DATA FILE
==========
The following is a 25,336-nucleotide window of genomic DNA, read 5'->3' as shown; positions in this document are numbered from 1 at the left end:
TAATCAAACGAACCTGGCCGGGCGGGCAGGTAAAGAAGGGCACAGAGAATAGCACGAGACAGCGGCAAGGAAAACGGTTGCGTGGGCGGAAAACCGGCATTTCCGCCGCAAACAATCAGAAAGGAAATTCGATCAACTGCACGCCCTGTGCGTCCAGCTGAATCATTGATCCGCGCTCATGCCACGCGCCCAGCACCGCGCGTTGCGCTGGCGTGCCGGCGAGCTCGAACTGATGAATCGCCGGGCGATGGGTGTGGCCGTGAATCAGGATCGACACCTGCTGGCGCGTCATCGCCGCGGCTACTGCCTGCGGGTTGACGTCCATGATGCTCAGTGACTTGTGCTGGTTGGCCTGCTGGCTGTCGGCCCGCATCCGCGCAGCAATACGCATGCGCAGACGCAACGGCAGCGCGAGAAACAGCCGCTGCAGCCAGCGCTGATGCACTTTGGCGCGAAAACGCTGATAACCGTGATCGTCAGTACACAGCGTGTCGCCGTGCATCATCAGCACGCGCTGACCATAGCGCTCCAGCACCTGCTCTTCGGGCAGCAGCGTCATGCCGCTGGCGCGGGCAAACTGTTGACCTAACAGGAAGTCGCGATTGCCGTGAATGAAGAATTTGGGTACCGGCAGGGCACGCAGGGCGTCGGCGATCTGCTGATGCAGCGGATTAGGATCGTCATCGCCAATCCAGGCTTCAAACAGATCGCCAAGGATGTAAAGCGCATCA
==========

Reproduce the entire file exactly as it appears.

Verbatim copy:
The following is a 25,336-nucleotide window of genomic DNA, read 5'->3' as shown; positions in this document are numbered from 1 at the left end:
TAATCAAACGAACCTGGCCGGGCGGGCAGGTAAAGAAGGGCACAGAGAATAGCACGAGACAGCGGCAAGGAAAACGGTTGCGTGGGCGGAAAACCGGCATTTCCGCCGCAAACAATCAGAAAGGAAATTCGATCAACTGCACGCCCTGTGCGTCCAGCTGAATCATTGATCCGCGCTCATGCCACGCGCCCAGCACCGCGCGTTGCGCTGGCGTGCCGGCGAGCTCGAACTGATGAATCGCCGGGCGATGGGTGTGGCCGTGAATCAGGATCGACACCTGCTGGCGCGTCATCGCCGCGGCTACTGCCTGCGGGTTGACGTCCATGATGCTCAGTGACTTGTGCTGGTTGGCCTGCTGGCTGTCGGCCCGCATCCGCGCAGCAATACGCATGCGCAGACGCAACGGCAGCGCGAGAAACAGCCGCTGCAGCCAGCGCTGATGCACTTTGGCGCGAAAACGCTGATAACCGTGATCGTCAGTACACAGCGTGTCGCCGTGCATCATCAGCACGCGCTGACCATAGCGCTCCAGCACCTGCTCTTCGGGCAGCAGCGTCATGCCGCTGGCGCGGGCAAACTGTTGACCTAACAGGAAGTCGCGATTGCCGTGAATGAAGAATTTGGGTACCGGCAGGGCACGCAGGGCGTCGGCGATCTGCTGATGCAGCGGATTAGGATCGTCATCGCCAATCCAGGCTTCAAACAGATCGCCAAGGATGTAAAGCGCATCA